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India-Russia summit recognised that each needs the other, and that the drift in bilateral ties needs to be arrested

For Delhi, injecting life into an old relationship sends out an important message to both China and Pakistan

By: Editorial |
Updated: December 8, 2021 9:37:28 am
Under the slew of agreements signed during the Russian leader’s visit to “widen the scope” of engagement, there appears to be the unstated understanding on both sides that each needs the other, and that the drift in bilateral ties needs to be arrested.

If this year’s India-Russia summit was about rediscovering North in the bilateral relationship, the two sides are going the extra mile to make the effort. Visiting President Vladimir Putin and Prime Minister Narendra Modi acknowledged and unequivocally reiterated the importance of this old and storied friendship. Last year, the annual summit was not held because of Covid-19. This is only his second trip abroad since March 2020. The first was to Geneva for the summit with President Joe Biden in June. Two new layers of dialogue — between the foreign ministers and the defence ministers — now bolster the strategic partnership. The two countries have signed a contract for the manufacture of about six lakh AK-203 rifles, and a 10-year pact for military technology co-operation. Russia has reportedly shipped the first deliveries of the S-400 long range air defence systems, the agreement for which was signed in 2018, and India is determined not to back off from it despite the possibility of sanctions by the United States. The two sides want to see bilateral trade, stagnating at under $10 billion dollars, hit a target of $30 billion by 2025, and bilateral investment to reach $50 billion. Under the slew of agreements signed during the Russian leader’s visit to “widen the scope” of engagement, there appears to be the unstated understanding on both sides that each needs the other, and that the drift in bilateral ties needs to be arrested.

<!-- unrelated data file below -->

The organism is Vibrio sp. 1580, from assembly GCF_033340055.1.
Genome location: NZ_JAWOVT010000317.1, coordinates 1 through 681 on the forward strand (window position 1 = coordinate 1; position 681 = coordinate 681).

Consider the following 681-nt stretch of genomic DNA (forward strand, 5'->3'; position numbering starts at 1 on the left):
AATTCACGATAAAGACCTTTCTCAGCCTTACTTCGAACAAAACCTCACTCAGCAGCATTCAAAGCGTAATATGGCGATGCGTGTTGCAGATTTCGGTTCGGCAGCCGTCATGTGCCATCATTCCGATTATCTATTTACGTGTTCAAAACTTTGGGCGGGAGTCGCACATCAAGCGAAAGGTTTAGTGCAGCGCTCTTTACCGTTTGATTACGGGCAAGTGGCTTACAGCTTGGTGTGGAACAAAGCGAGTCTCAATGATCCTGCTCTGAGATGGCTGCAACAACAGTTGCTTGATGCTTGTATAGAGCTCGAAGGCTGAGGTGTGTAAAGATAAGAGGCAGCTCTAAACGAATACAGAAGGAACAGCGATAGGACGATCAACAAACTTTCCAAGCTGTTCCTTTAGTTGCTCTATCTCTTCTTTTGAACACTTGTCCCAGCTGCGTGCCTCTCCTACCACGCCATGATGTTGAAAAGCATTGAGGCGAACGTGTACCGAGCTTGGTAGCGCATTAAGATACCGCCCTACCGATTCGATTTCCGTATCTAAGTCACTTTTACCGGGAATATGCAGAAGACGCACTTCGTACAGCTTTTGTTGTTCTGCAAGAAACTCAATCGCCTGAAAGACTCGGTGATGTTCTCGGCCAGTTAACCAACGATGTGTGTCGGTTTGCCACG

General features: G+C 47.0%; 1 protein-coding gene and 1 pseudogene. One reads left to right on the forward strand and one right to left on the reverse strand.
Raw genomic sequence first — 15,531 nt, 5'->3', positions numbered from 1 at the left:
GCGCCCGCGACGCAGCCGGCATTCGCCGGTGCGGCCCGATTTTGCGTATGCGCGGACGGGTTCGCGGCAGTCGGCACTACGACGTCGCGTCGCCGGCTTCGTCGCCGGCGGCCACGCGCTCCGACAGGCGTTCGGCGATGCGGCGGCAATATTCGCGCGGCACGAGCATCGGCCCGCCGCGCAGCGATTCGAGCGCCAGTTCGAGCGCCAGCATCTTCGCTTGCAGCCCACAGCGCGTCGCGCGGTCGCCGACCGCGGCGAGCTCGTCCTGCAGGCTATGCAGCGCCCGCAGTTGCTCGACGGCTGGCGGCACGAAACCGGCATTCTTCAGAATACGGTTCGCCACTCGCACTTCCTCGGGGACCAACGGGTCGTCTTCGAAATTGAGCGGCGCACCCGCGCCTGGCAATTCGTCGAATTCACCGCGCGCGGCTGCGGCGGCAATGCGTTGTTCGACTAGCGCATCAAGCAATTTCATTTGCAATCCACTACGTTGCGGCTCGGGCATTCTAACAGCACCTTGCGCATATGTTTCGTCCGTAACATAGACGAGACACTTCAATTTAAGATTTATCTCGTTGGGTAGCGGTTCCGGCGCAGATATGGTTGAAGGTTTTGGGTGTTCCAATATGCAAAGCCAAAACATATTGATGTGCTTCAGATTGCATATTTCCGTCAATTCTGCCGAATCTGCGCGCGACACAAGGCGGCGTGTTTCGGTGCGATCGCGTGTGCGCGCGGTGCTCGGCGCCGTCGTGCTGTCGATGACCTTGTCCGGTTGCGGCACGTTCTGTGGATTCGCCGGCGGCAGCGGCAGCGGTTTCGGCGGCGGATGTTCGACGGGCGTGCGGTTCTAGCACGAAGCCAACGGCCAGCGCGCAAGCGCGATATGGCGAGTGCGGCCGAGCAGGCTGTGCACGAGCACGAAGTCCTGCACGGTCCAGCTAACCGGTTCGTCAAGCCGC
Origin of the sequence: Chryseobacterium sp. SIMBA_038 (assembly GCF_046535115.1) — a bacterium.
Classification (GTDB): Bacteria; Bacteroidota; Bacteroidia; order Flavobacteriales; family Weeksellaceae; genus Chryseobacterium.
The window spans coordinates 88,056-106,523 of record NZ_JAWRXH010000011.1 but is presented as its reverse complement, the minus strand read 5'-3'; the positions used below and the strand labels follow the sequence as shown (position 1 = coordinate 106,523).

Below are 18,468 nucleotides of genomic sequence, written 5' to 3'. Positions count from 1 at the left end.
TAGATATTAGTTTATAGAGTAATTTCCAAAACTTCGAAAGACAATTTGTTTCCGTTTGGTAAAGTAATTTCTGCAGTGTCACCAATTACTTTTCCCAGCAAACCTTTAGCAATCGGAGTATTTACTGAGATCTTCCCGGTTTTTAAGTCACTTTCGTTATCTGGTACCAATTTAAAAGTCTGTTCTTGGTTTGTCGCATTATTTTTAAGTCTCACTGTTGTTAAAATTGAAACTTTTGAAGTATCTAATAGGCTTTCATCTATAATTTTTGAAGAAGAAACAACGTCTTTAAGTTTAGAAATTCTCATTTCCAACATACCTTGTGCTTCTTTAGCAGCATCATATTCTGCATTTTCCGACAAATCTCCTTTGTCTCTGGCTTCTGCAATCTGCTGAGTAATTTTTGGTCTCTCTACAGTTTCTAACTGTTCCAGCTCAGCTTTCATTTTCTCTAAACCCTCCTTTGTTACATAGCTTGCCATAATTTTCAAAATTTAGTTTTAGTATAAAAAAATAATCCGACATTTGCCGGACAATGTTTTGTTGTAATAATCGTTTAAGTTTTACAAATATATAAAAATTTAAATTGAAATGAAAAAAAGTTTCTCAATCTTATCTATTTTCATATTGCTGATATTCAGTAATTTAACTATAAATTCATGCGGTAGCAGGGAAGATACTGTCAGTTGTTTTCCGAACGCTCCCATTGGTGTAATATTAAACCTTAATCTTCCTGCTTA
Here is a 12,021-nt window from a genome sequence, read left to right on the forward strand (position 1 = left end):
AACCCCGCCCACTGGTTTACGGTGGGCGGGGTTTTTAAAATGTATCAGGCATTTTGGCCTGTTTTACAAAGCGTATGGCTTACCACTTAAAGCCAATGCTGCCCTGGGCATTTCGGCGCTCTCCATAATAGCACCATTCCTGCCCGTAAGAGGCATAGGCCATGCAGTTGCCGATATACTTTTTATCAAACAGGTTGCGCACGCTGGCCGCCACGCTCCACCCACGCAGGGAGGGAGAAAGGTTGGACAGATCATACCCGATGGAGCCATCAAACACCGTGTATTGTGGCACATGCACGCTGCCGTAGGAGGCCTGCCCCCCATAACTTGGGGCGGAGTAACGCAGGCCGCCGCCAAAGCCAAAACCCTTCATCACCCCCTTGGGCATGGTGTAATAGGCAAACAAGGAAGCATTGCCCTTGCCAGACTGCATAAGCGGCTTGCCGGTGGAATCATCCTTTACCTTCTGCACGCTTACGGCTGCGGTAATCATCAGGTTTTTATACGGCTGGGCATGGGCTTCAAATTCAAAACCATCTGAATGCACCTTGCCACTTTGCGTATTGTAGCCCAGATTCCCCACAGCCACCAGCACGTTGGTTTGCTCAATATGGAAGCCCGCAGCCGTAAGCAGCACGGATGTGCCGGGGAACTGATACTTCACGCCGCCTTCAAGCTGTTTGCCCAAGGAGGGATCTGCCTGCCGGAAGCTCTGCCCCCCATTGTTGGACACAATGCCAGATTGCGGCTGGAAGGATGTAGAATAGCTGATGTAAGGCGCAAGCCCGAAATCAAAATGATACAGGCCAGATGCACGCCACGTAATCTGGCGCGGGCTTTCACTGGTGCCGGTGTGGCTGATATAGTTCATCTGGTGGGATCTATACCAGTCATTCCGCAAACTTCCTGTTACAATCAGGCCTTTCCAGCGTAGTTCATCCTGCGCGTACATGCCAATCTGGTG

The reasons for this are not far to see. Russia’s annexation of Crimea in 2014, and the resultant tensions with the US and the West, propelled Moscow in the direction of Beijing. Both countries are closer than they have ever been. But Moscow is only too aware it plays second fiddle to China and that it could undercut its own interests in Asia. At about the same time, Delhi’s tensions with Beijing have seen it embracing the concept of the Quad. As a naval power with a Pacific fleet headquartered in Vladivostok, and plans to develop the Northern Sea Route to connect its oilfields in the west to the Pacific, Russia sees Quad as a disruptive force, and has openly been critical of it. Unresolved tensions with Japan over the Kuril islands make India its only real friend in the Quad.

For these reasons, Moscow has felt the need to recalibrate its relationship with Delhi, and despite the previous divergence over the Taliban, is now on the same page with India over security concerns emanating from Afghanistan. For Delhi, injecting life into an old relationship sends out an important message to both China and Pakistan that it is not as isolated as it has recently seemed amid talk of a Russia-China-Pakistan axis in Eurasia. A 2019 agreement to re-operationalise a defunct sea route between Chennai and Vladivostok, could be a game-changer both for trade and for the strategic relationship.

This editorial first appeared in the print edition on December 8, 2021 under the title ‘Friends in need’.

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